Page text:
By Marino Parascenzo, Special to PGA.com
LIGONIER, Pa. -- The PGA of America will welcome Arnold Palmer and 10 other longtime friends back to Laurel Valley Golf Club on Wednesday for a kind of class reunion.
Eleven golfers who played in the 1965 PGA Championship and the 1975 Ryder Cup, both held at Laurel Valley, have been invited for a photo session, grouped around the Alfred S. Bourne Trophy (Senior PGA), the Wanamaker Trophy (PGA) and the Ryder Cup to commemorate their play in those events and in the 2005 Senior PGA Championship, which begins Thursday.
Laurel Valley, a Dick Wilson design that opened in 1959, is only the second course in history to play host to the PGA Championship, Ryder Cup and Senior PGA Championship. PGA National Golf Club in Palm Beach Gardens, Fla., is the other.
Those players from the '65 PGA who will be at the photo shoot are: Tommy Aaron, Bob Charles, Dale Douglass, Raymond Floyd, Jack Fleck, Gary Player and Palmer.
From the '75 Ryder Cup: Floyd, Palmer, Hale Irwin, Bob Murphy, Johnny Miller and J.C. Snead, along with Ireland's Eamonn Darcy, who played on the Great Britain and Ireland team.
Ireland's John O'Leary was stuck with the tag of "bad boy" on European golf. His "sin": He wore his hair in a large Afro and sometimes wore golf slacks with different colored legs. Today, hardly anyone looks up when England's walking kaleidoscope man, Ian Poulter, goes by.
Palmer is from Latrobe, just eight miles away. He helped create Laurel Valley, best described as an Augusta National of the north, when founders called on him for help, and he is a member and has played the course frequently. He is the only guy in the field to have played in three previous premier events -- the '65 PGA, '75 Ryder Cup, '89 U.S. Senior Open.
Greg Norman, who underwent back surgery late in March, scratched from his intended senior golf debut in the Senior PGA on the advice of his surgeon and his personal trainer.
"It's unfortunate," Norman said. "I have maintained a very solid relationship with the PGA of America through the years, and I thought it was most appropriate that one of its major championships would be my first senior event."
Norman had entered the Senior PGA, thinking he would be sufficiently recovered in time to play. Said Norman: "It's just that I don't feel like I'm ready to compete at the major championship level yet."
The Senior PGA field has one of the richest mixes of competitors ever: 156 players, 32 of them representing 10 countries. led by Japan, with eight, then Australia, five; England and Ireland, four each.
The field includes 21 major champions who own a combined 55 majors. The leader is Gary Player, with the rare career Grand Slam -- the Masters, U.S. Open, British Open and PGA Championship. Close behind are three-timers Arnold Palmer and Tom Watson, who both missed winning the PGA, and Ray Floyd, who missed the British Open.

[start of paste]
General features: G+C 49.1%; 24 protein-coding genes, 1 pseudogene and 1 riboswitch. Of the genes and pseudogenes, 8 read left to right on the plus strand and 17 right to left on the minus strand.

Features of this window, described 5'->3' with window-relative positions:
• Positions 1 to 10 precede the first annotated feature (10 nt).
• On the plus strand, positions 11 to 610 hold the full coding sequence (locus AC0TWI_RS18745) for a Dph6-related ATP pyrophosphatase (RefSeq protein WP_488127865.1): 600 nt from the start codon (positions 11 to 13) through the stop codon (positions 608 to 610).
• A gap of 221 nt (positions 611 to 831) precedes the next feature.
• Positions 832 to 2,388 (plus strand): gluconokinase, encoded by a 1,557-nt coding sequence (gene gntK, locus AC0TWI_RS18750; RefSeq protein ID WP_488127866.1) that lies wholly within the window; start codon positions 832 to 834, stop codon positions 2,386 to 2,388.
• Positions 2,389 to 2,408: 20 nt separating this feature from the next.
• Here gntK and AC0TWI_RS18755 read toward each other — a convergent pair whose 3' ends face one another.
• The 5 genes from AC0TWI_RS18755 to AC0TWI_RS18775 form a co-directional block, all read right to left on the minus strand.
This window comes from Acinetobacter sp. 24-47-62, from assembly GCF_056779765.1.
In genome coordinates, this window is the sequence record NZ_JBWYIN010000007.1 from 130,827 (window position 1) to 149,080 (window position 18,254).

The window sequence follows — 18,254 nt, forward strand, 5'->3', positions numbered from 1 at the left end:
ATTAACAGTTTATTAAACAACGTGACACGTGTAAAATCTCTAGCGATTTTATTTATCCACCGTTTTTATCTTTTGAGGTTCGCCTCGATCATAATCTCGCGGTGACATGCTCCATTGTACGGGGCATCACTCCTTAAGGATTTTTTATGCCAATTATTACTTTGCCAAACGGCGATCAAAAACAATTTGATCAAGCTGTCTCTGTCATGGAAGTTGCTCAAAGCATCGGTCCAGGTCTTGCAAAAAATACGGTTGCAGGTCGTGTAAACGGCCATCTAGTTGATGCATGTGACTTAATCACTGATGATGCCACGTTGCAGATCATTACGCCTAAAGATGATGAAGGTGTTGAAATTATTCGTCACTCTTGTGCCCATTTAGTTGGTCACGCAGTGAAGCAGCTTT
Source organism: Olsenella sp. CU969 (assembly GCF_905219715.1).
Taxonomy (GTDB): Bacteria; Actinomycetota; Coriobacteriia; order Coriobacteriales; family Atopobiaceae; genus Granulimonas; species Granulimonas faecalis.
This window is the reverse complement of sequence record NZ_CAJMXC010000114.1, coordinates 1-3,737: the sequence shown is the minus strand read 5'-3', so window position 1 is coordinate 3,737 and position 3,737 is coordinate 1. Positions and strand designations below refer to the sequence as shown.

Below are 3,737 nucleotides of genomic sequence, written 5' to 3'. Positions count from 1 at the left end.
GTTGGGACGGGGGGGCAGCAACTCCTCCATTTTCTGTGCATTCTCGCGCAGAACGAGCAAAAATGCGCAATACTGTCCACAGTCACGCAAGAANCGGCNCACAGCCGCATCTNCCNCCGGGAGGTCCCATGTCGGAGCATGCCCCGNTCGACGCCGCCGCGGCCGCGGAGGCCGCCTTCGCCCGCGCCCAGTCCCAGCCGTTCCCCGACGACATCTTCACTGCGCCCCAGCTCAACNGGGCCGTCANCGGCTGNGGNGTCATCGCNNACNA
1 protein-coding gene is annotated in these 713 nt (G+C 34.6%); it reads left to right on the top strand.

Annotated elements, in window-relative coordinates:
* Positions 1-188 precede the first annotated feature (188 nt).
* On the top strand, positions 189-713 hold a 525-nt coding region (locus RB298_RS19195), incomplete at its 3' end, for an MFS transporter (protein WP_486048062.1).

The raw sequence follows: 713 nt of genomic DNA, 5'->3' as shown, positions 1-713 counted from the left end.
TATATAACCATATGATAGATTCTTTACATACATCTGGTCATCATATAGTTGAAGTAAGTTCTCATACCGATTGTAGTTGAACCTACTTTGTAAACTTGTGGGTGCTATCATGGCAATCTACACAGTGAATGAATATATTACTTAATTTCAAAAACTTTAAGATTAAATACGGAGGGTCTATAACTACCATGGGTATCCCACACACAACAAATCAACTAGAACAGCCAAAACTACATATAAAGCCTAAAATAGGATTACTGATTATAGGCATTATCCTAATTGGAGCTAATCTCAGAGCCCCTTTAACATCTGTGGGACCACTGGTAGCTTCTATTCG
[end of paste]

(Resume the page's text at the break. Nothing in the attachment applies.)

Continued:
TV coverage of the Senior PGA -- via ESPN International, TSN, BSkyB, TBS Sports, Sky Network, Prime NZ, NBC and ESPN -- will be beamed to 73 countries and/or territories. Demonstrating the globalization of golf: The championship will go to such seemingly unlikely destinations as Algeria, Belize, Somalia, Sudan and Suriname.
Storms hitting Laurel Valley and the western foothills of the Alleghenies have turned the course from a tough 7,107 yards to an even tougher test. Wet ground and snarled rough are not friendly to golfers, but the softened greens could take some of the sheer drudgery out of the game for guys who can reach them in regulation.
The par-3s should be instructive: From the shortest hole, the 158-yard 14th, fronted by water and remindful of Augusta National's 12th, to the longest, the 221-yard, heavily bunkered eighth. The 605-yard 11th, with the sharp dogleg left entrance, figures to be a grudging par-5.
The most entertaining hole on the course, however, will be the par-5 18th, a sharp dogleg right over a pond, which invites the bold to ignore the water and cut over a stand of evergreens, but also beckons the prudent to lay up short of the water and trust a short iron to set up a birdie. The fans will crowd the amphitheater hillside to watch the fun.
The chase will be well worth it, though. The purse is $2 million, and first place is worth $360,000.
The course record is an 8-under 64, shared by Orville Moody and Scott Hoch. Moody got his in winning the 1989 U. S. Senior Open, and Hoch his -- shooting 64-64 -- in the 1996 Family House Invitational, then one of the biggest charity events in the country.
The Senior PGA is one of six major championships with a field of 156. The others: the PGA Championship, U.S. Open, British Open, U.S. Senior Open and U.S. Women's Open.